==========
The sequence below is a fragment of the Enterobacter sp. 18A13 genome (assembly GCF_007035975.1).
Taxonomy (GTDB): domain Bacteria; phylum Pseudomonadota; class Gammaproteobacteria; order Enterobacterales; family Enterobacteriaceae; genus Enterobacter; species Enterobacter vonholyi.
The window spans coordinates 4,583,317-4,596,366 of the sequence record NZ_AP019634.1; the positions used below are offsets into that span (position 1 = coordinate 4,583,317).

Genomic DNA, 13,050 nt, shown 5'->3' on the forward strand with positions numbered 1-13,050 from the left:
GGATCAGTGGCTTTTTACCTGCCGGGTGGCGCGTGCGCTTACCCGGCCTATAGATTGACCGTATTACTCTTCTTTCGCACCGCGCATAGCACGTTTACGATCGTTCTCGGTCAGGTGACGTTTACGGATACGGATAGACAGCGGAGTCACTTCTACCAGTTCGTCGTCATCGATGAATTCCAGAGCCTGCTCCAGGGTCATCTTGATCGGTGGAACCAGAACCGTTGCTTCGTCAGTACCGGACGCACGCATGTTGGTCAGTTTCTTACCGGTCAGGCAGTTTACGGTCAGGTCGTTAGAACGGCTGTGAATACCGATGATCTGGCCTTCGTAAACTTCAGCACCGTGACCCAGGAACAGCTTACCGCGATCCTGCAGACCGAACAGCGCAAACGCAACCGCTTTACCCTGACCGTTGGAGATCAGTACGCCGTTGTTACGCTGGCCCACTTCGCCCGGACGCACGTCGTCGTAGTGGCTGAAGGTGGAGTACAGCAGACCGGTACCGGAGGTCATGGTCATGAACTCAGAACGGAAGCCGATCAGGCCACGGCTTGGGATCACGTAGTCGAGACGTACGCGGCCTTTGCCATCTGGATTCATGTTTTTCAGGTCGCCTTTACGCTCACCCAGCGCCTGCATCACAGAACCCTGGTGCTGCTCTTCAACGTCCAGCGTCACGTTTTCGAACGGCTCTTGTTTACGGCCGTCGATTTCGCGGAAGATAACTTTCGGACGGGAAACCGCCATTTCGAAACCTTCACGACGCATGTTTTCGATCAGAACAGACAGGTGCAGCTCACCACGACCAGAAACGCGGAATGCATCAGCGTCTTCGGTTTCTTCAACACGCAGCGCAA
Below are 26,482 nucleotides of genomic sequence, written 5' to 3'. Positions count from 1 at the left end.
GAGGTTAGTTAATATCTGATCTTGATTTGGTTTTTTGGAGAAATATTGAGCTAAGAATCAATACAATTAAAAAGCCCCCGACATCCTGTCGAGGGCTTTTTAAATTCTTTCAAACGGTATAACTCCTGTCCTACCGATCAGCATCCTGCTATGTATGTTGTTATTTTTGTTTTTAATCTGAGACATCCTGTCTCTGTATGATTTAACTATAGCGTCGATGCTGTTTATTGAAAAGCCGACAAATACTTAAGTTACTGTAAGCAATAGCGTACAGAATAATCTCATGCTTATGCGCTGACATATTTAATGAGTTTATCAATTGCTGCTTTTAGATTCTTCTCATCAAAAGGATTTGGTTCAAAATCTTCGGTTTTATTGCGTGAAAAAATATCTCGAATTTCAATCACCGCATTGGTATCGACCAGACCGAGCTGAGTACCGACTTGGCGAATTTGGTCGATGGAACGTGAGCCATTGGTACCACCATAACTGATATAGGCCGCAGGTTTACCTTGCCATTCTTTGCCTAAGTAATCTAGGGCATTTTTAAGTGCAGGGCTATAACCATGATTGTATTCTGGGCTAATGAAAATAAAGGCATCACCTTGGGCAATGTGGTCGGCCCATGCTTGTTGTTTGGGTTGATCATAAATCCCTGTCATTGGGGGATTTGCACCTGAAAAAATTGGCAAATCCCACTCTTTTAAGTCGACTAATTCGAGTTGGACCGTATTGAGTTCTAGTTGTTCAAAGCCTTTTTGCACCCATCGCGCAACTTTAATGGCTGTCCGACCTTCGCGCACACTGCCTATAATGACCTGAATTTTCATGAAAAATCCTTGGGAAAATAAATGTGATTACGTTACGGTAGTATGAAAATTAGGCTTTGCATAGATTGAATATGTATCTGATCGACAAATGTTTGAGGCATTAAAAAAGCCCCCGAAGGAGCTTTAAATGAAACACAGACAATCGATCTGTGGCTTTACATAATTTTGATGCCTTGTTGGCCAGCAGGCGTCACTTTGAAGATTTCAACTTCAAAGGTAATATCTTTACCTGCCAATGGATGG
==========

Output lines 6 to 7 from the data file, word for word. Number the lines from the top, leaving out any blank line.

Below are 26,482 nucleotides of genomic sequence, written 5' to 3'. Positions count from 1 at the left end.
GAGGTTAGTTAATATCTGATCTTGATTTGGTTTTTTGGAGAAATATTGAGCTAAGAATCAATACAATTAAAAAGCCCCCGACATCCTGTCGAGGGCTTTTTAAATTCTTTCAAACGGTATAACTCCTGTCCTACCGATCAGCATCCTGCTATGTATGTTGTTATTTTTGTTTTTAATCTGAGACATCCTGTCTCTGTATGATTTAACTATAGCGTCGATGCTGTTTATTGAAAAGCCGACAAATACTTAAGTTACTGTAAGCAATAGCGTACAGAATAATCTCATGCTTATGCGCTGACATATTTAATGAGTTTATCAATTGCTGCTTTTAGATTCTTCTCATCAAAAGGATTTGGTTCAAAATCTTCGGTTTTATTGCGTGAAAAAATATCTCGAATTTCAATCACCGCATTGGTATCGACCAGACCGAGCTGAGTACCGACTTGGCGAATTTGGTCGATGGAACGTGAGCCATTGGTACCACCATAACTGATATAGGCCGCAGGTTTACCTTGCCATTCTTTGCCTAAGTAATCTAGGGCATTTTTAAGTGCAGGGCTATAACCATGATTGTATTCTGGGCTAATGAAAATAAAGGCATCACCTTGGGCAATGTGGTCGGCCCATGCTTGTTGTTTGGGTTGATCATAAATCCCTGTCATTGGGGGATTTGCACCTGAAAAAATTGGCAAATCCCACTCTTTTAAGTCGACTAATTCGAGTTGGACCGTATTGAGTTCTAGTTGTTCAAAGCCTTTTTGCACCCATCGCGCAACTTTAATGGCTGTCCGACCTTCGCGCACACTGCCTATAATGACCTGAATTTTCATGAAAAATCCTTGGGAAAATAAATGTGATTACGTTACGGTAGTATGAAAATTAGGCTTTGCATAGATTGAATATGTATCTGATCGACAAATGTTTGAGGCATTAAAAAAGCCCCCGAAGGAGCTTTAAATGAAACACAGACAATCGATCTGTGGCTTTACATAATTTTGATGCCTTGTTGGCCAGCAGGCGTCACTTTGAAGATTTCAACTTCAAAGGTAATATCTTTACCTGCCAATGGATGG